I got there at 1:00am. I decided to “sleep” in the airport until the first T (subway) was available. I couldn’t sleep much but I did notice a creepy guy walking around me and then standing behind me with gloves so I decided to tail out of that situation like the independent female traveler I am. That experience did creep me out and I started to worry about traveling alone, but it just reinforced the fact that I need to be extra cautious.
I didn’t end up needing to be very cautious because I found Boston to be a very safe city. I supposed it is because I didn’t go to the ‘bad’ areas, but that comes with every big city. I suppose Jacksonville certainly got that memo.
I stayed with a friend from East Brunswick. Watching her and her roommate cram for the GREs served as a reminder that I need to intensely study, not do the nonchalant version of studying like I have been doing for the past few months. She showed me a good time around Allston throughout the nights.
I set out with my 7-day Charlie pass (for the T) and explored Boston by foot. I actually randomly jumped on a bus that took me to Harvard Square where I explored Harvard and MIT. While some students appeared to be a bit snoody at Harvard, the MIT students were downright nerds and I couldn’t have loved it more. I totally walked around and into buildings pretending I was a student. I fit in because there were 50% white people and 50% Asian people there. Cambridge was really lovely. I walked around other universities like Northeastern which I liked a lot. I did not enjoy the commuter campus of UMass-Boston at all. I went to a commuter university and I am positive that I am over it.
While it was unusually hot the first day I arrived, the days got colder and colder. I was dying one particular night in the 40s knowing that it’ll only get worse. I persevered through the cold because I knew the locals didn’t think it was bad; my view on traveling is to pretend you’re a local. It’s also hard to say because a good proportion of Boston residents are transplants from other parts of the country – to escape the shitty state of Florida to move to further your education, for example. I enjoyed the brisk weather at the Boston Commons, the Esplanade, and the Public Gardens. These Boston Commons was full of relaxing students having picnics, young families taking photos of their children, and business men taking naps on their lunch breaks. I frequented that park via the Park Street T stop every day. The Esplanade is a long strip along the Charles River. You see people bicycling and jogging down the lanes, enjoying the scenic views and refreshing breeze. I love outdoor activities so these places were highlights.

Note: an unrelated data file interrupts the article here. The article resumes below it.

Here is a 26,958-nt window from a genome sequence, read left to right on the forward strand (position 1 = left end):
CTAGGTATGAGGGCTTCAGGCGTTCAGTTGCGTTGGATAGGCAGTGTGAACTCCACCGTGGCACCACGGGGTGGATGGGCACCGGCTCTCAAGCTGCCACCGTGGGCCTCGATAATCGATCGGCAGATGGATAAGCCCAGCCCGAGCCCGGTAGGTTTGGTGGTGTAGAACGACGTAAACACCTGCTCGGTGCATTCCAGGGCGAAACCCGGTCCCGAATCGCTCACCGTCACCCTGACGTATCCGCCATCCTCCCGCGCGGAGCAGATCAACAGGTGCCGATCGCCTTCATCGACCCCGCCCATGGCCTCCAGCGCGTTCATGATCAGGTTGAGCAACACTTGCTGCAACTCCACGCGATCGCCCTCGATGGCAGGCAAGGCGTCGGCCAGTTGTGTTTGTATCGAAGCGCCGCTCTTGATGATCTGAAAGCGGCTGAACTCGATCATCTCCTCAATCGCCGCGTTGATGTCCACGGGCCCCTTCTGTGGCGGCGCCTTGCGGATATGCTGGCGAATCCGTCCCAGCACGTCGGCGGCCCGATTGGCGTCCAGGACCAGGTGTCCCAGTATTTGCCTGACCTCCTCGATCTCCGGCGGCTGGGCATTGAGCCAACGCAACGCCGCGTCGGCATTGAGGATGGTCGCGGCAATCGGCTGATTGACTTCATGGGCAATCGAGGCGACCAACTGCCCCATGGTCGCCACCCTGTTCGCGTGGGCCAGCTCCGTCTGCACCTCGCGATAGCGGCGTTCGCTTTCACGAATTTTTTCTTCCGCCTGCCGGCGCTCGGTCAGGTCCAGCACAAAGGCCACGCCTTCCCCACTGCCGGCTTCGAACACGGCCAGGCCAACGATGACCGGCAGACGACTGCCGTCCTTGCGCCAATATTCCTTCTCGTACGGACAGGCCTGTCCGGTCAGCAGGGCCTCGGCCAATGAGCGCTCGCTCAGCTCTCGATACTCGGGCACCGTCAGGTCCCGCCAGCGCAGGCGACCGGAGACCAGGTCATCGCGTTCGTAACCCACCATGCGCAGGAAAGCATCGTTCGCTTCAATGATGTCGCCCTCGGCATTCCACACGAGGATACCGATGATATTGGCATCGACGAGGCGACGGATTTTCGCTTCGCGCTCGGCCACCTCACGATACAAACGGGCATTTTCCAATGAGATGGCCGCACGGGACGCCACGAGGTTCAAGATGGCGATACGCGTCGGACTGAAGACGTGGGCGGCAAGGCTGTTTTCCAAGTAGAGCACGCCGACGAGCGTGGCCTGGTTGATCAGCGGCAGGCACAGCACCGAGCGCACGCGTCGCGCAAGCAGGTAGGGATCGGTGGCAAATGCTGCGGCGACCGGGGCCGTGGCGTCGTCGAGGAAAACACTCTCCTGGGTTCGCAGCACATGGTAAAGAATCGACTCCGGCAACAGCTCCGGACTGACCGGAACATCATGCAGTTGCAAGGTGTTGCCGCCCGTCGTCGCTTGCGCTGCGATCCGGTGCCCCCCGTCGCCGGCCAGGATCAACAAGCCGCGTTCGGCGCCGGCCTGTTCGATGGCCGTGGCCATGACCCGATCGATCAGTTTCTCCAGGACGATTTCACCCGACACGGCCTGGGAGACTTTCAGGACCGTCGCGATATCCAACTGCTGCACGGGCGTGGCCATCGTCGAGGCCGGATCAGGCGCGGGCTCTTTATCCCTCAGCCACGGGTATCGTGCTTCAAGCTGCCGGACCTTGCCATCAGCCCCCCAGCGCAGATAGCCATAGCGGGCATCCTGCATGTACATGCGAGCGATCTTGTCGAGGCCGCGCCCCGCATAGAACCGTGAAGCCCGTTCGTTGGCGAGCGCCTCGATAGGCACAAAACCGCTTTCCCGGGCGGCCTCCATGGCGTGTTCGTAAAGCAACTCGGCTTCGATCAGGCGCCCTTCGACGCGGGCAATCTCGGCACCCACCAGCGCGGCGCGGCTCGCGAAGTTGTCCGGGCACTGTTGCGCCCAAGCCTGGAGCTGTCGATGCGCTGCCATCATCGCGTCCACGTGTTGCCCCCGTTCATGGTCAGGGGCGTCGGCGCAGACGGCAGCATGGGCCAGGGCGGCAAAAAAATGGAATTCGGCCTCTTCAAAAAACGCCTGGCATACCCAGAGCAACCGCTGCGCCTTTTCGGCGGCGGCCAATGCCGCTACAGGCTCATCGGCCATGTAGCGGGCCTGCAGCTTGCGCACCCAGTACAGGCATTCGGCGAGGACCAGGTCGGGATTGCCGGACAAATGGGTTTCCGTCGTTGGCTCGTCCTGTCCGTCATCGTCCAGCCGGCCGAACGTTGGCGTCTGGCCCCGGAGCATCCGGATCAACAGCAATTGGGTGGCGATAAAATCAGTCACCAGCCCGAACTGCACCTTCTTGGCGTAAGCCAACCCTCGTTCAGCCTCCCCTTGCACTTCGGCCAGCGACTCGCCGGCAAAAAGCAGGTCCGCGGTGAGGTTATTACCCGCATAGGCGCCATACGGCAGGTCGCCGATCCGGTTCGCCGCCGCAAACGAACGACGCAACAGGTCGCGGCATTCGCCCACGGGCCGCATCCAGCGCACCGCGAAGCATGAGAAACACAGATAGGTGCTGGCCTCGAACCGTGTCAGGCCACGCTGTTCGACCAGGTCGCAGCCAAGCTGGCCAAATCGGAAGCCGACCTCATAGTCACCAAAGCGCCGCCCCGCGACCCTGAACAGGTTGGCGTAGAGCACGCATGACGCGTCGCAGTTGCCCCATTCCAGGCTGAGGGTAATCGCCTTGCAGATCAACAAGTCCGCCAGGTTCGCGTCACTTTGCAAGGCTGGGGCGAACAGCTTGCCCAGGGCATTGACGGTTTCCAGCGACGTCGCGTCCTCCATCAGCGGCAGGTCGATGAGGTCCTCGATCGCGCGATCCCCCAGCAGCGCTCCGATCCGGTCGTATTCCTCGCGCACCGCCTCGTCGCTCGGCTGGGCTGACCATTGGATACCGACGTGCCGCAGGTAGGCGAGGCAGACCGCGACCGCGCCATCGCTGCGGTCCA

I went to the Boston Vegetarian Festival. Twice. I got hundreds of delicious free samples and filled my brain with some good information. The place was jam packed with people so I headed out after filling up with delicious vegan food.
One of the highlights was the Boston Korean Adoptees film festival. I met up with a Korean adoptee in Somerville and we ventured together to UMass for the first film, First Person Plural. It was a great film and I highly recommend it. The director, Deann Borshay Liem, was in attendance and she did a Q&A afterward. I think she is beautiful, articulate, and inspiring! The following day I watched Resilience again (brilliant!) and In the Matter of Cha Jung Hee (incredible!).
Like the Gathering, there were social events afterward. There was no shortage of Korean food, soju, and singing at a noraebang (karaoke).
It was nice to be around adoptees again.
I won’t go into details about my explorations but I had a great time as a solo traveler in a new city. I got off at random subway stops and explored the area. I got lost in the quaint neighborhoods in the Italian district and met some interesting people.